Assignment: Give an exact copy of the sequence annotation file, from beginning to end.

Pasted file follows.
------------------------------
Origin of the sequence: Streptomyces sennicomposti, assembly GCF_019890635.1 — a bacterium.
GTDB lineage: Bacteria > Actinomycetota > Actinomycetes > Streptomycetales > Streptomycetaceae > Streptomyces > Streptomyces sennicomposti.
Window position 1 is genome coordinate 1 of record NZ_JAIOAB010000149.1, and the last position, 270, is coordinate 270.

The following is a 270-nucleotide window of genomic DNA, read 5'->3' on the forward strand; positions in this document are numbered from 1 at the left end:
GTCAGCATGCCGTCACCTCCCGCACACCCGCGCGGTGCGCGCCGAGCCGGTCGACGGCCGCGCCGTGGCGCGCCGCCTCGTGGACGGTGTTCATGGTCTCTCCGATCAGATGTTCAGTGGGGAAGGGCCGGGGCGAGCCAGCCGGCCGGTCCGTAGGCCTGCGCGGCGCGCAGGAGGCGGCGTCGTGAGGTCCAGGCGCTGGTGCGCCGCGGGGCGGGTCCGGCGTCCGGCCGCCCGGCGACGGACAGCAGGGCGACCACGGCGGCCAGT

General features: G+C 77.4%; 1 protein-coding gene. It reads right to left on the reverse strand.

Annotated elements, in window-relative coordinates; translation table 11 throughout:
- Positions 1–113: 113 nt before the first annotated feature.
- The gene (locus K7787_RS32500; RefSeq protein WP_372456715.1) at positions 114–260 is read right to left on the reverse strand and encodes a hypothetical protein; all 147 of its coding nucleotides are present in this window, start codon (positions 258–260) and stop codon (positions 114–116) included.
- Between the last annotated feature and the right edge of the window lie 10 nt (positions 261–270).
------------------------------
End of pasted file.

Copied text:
Origin of the sequence: Streptomyces sennicomposti, assembly GCF_019890635.1 — a bacterium.
GTDB lineage: Bacteria > Actinomycetota > Actinomycetes > Streptomycetales > Streptomycetaceae > Streptomyces > Streptomyces sennicomposti.
Window position 1 is genome coordinate 1 of record NZ_JAIOAB010000149.1, and the last position, 270, is coordinate 270.

The following is a 270-nucleotide window of genomic DNA, read 5'->3' on the forward strand; positions in this document are numbered from 1 at the left end:
GTCAGCATGCCGTCACCTCCCGCACACCCGCGCGGTGCGCGCCGAGCCGGTCGACGGCCGCGCCGTGGCGCGCCGCCTCGTGGACGGTGTTCATGGTCTCTCCGATCAGATGTTCAGTGGGGAAGGGCCGGGGCGAGCCAGCCGGCCGGTCCGTAGGCCTGCGCGGCGCGCAGGAGGCGGCGTCGTGAGGTCCAGGCGCTGGTGCGCCGCGGGGCGGGTCCGGCGTCCGGCCGCCCGGCGACGGACAGCAGGGCGACCACGGCGGCCAGT

General features: G+C 77.4%; 1 protein-coding gene. It reads right to left on the reverse strand.

Annotated elements, in window-relative coordinates; translation table 11 throughout:
- Positions 1–113: 113 nt before the first annotated feature.
- The gene (locus K7787_RS32500; RefSeq protein WP_372456715.1) at positions 114–260 is read right to left on the reverse strand and encodes a hypothetical protein; all 147 of its coding nucleotides are present in this window, start codon (positions 258–260) and stop codon (positions 114–116) included.
- Between the last annotated feature and the right edge of the window lie 10 nt (positions 261–270).